Political Violence in South and Southeast Asia

Critical Perspectives

image of Political Violence in South and Southeast Asia
This volume explores the sources and manifestations of political violence in South and Southeast Asia and the myriad roles that it plays in everyday life. It considers and critiques the manner in which political violence is understood and constructed, and the common assumptions that prevail regarding the causes, victims and perpetrators of this violence. By focusing on the social and political context of these regions the volume presents a critical understanding of the nature of political violence and provides an alternative narrative to that found in mainstream analysis of ‘terrorism’. Political Violence in South and Southeast Asia brings together political scientists and anthropologists with intimate knowledge of the politics and society of these regions, from different academic backgrounds, who present unique perspectives on topics including assassinations, riots, state violence, the significance of borders, external influences and intervention, and rebellion.



On the borderlines: Politics, religion and violence in Bangladesh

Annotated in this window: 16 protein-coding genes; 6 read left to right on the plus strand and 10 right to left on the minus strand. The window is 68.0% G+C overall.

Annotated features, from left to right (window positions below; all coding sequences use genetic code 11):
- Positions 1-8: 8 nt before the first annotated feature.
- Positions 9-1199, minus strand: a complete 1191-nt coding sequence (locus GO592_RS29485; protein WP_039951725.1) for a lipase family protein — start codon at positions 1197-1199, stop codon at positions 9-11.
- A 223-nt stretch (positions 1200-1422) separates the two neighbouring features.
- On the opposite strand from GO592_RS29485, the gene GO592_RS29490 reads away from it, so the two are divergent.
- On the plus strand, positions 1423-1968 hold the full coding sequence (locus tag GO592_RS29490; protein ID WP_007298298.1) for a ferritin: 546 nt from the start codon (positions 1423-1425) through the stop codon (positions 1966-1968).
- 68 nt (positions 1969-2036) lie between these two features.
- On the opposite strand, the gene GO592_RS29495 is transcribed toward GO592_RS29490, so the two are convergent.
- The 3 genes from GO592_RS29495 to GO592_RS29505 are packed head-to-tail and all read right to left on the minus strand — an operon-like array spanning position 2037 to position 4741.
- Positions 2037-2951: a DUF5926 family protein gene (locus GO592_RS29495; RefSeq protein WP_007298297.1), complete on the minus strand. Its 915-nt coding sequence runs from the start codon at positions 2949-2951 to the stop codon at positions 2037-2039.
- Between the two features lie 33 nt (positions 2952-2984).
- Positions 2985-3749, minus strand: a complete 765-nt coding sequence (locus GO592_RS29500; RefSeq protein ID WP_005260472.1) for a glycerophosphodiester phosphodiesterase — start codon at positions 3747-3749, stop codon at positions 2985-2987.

The borders of new states represent sites of contention on two different levels: physical and intellectual. The physical border challenges the government of the state to extend its authority and meet its obligations to citizens within the territory which it encapsulates; to match its “juridical” authority with “empirical authority” and fulfil the criteria for independent statehood. Moreover, governments are charged with its protection and ensuring that it is not breached by illicit movements of people or goods. On the intellectual level, borders present a need for the creation of a national identity that justifies political independence, the very raison d’être of the borders. This involves the creation of a national narrative and posits choices regarding the nature of the new state and its institutional structure, as well as political mechanisms for managing the statesociety relationship. The physicality of the new boundary and its intellectual basis also force new social and political decisions. Benedict Anderson’s “imagined community” becomes all too real as those living in the border areas or enclaves on either side of the political boundary are forced by the appearance of a barrier to identify themselves with a national enterprise and relinquish bonds of community shared with those across a political boundary.


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